YAMAHA MT-125 (2020 - on) Review
- CBT-friendly naked bike
- Extremely popular, keenly priced
- Loads of kit and good reliability
At a glance
Overall ratingNext up: Ride & brakes
The CBT-friendly 2020 Yamaha MT-125 has received its first major overhaul since its launch in 2014; bringing it in line with the rest of the ever-popular MT range with radical styling, improved performance and revised geometry.
Listen to the sound of the Yamaha MT-125 in our video review:
The second-best-selling MT model in the UK, behind the parallel-twin MT-07, the vast majority of these changes were first seen on the fully-faired Yamaha YZF-R125, which was relaunched for 2019 with R6-inspired fairings, a new frame, fatter 140-section rear tyre and rim, a new engine complete with Variable Valve Actuation (VVA), an LCD dash and more.
- Related: How to pass your full UK motorcycle licence
- Related: Best 125cc motorbikes
- Related: 2020 Yamaha MT-125 revealed
Plastics aside, the new MT receives all of the above, offering teens a miniature supernaked they can be proud of, complete with big bike looks, excellent build-quality and an impressive spec sheet. The 2020 model replaced the 2014 Yamaha MT-125.
Once you've read this review, you may want to join a community about this bike, such as the Yamaha MT-125 Club and Forum.
Ride quality & brakesNext up: Engine
Shod with grippy Michelin Pilot Street tyres, cornering on the MT-125 is a joy to behold, making mincemeat of the congested urban sprawl and capable of carving through nadgery back roads without tying itself in knots.
- Related: corner with confidence
Helped by the well-damped 41mm upside down KYB forks and a reworked preload-adjustable rear shock, the bike also gets a new steel deltabox frame and aluminium swingarm taken directly from the updated R125 sportsbike.
Now featuring a shorter, more rigid swingarm with a wider pivot, the wheelbase has been reduced and this has improved agility. There’s also a shorter rear subframe, designed specifically for this model.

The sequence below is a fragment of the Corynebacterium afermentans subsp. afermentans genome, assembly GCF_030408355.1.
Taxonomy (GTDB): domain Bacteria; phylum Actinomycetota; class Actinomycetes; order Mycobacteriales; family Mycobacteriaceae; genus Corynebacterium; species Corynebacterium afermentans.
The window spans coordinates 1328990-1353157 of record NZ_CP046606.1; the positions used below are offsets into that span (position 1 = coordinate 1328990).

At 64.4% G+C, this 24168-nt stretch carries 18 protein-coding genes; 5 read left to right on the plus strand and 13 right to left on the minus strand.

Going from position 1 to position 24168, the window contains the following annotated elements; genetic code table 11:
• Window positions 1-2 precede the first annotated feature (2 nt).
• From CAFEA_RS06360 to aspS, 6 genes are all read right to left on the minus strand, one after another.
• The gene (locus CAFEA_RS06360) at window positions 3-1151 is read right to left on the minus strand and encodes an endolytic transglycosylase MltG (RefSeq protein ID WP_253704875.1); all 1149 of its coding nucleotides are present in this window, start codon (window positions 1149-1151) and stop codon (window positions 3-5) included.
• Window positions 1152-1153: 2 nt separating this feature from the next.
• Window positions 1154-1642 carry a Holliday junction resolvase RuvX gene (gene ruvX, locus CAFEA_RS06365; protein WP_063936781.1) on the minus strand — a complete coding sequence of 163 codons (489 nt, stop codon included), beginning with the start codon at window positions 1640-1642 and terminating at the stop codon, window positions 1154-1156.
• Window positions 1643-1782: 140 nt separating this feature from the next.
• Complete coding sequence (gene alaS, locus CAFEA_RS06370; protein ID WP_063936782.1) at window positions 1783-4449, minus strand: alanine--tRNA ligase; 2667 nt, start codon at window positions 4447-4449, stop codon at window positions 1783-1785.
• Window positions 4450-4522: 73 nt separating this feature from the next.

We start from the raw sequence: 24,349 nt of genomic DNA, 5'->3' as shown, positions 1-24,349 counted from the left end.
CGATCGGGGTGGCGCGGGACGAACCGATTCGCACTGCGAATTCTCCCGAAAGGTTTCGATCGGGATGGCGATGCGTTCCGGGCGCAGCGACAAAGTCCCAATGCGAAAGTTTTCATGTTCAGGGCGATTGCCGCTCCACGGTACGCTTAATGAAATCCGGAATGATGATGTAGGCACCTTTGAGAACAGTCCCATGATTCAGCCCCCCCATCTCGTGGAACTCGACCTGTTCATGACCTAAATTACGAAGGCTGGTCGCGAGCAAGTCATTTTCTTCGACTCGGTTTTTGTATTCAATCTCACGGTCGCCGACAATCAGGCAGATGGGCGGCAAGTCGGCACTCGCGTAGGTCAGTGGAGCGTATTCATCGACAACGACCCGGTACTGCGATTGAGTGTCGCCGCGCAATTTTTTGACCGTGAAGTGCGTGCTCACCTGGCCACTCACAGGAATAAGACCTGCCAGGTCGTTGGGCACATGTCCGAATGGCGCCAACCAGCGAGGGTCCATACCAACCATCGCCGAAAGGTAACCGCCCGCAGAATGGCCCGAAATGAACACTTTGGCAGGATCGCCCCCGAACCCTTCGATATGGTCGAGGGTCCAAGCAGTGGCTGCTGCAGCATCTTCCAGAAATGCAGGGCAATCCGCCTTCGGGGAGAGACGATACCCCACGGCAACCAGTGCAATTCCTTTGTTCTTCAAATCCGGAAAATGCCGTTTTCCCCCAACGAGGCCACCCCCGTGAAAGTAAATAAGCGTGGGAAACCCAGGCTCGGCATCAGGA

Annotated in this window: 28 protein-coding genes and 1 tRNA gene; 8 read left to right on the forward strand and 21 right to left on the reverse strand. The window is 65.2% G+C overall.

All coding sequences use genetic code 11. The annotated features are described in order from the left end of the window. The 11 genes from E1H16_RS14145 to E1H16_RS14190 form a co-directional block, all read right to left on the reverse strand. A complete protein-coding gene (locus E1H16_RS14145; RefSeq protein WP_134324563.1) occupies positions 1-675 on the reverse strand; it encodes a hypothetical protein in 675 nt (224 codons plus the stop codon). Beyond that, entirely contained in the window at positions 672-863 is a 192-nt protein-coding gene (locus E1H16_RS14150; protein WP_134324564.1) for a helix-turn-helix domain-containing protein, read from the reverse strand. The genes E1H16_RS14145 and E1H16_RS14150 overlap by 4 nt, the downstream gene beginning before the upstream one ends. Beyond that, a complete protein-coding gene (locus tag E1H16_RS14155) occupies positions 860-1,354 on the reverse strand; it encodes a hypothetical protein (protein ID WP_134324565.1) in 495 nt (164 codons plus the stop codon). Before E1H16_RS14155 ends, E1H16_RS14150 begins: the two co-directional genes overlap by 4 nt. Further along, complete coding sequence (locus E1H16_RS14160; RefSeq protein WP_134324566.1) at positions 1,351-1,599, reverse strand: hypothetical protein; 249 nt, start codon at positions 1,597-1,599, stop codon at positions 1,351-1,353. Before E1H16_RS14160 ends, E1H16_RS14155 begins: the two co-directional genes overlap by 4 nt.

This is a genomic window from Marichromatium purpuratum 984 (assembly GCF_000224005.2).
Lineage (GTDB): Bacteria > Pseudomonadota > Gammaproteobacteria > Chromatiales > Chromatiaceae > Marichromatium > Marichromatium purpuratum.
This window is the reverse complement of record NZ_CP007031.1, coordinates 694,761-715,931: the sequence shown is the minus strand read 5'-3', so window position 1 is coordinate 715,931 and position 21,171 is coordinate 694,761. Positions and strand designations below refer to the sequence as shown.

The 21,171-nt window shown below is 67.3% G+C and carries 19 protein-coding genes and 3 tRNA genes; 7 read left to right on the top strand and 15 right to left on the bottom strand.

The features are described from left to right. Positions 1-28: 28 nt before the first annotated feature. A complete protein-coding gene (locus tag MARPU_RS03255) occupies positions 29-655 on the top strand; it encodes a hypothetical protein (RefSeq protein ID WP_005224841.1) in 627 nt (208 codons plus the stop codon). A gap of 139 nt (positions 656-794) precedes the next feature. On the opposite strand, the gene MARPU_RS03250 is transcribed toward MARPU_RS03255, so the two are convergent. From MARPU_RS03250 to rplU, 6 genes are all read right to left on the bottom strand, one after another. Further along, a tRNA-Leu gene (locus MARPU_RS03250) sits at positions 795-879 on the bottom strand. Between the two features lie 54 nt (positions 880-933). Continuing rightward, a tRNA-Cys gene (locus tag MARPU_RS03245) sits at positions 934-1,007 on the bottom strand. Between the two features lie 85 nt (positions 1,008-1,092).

Combined with the new 140-section rear tyre, the result is an engaging, sweet-handling motorcycle, capable of fast changes of direction, as well as remaining unintimidating to novice riders.
On the move, it’s also fairly comfortable, soaking up the vast majority of bumps in the road, and only let down in this respect by its hard seat and a persistent vibe through the bars from the buzzy little motor. What’s more, although fine for this 5ft6in tester, the riding position is quite cramped and could feel uncomfortable for a taller pilot over longer distances.
Hunched forward in an almost supermoto-like fashion, the reach to the wider 741mm bars (up from 680mm) has been shortened thanks to a new seat, revised shock settings and stubbier, wider tank, which sacrifices 1.5-litres of fuel capacity to give the MT more of a big bike presence. It also has more prominent air scoops.
EngineNext up: Reliability
The MT makes 14.8bhp, which is the most power a 125 can make whilst remaining learner-legal. This limit isn't always reached, though, so the Yamaha is one of the most powerful 125s you can buy along with the KTM Duke 125, Aprilia Tuono 125 and Suzuki GSX-S125.
Gaining the liquid-cooled, single-cylinder engine from the 2019 YZF, the bike now benefits from a Variable Valve Actuation (VVA) system.
Triggered at 7400rpm, a pin within the YZF-R125-derived engine switches the variable valve timing from low to high-lift, improving performance significantly at the top end of the rev range. The maximum output of 14.8bhp (0.1bhp up on the previous MT-125) is available at 9,000rpm, with the redline pegged at 11krpm.
There’s also more midrange, meaning less time spent chasing gears to keep up with the flow of traffic. This is aided by a shortened the final gear ratio, which improves acceleration even further. A light clutch lever and smooth gear box also help you to progress through the cogs quickly.
Signaled by a small ‘VVA’ icon on the logically-placed LCD dash, the system also helps deliver greater top end performance, creating more of an engaging riding experience when exploring more open twisty roads. So, how fast is a Yamaha MT-125? With the new engine, it'll get you to around 80mph, not bad for a learner-friendly 125.
Also adding to the excitement is a redesigned exhaust, which has been worked on for improved sound quality (and is very important when you’re 17). Delivering a charming purr from its standard end can, the motor is audible at any speed and really encourages you to work the bike hard to achieve the most from its output.
For smoother downshifts and a lighter lever action, there is also a slipper clutch, which uses less plates to achieve a lighter weight. As well as helping new riders as they get to grips with the six-speed manual box, the light lever also allows for optimum low-speed control when scything through city traffic.
You can read an in-depth explination of the Yamaha MT-125's VVA system here.
Reliability & build qualityNext up: Value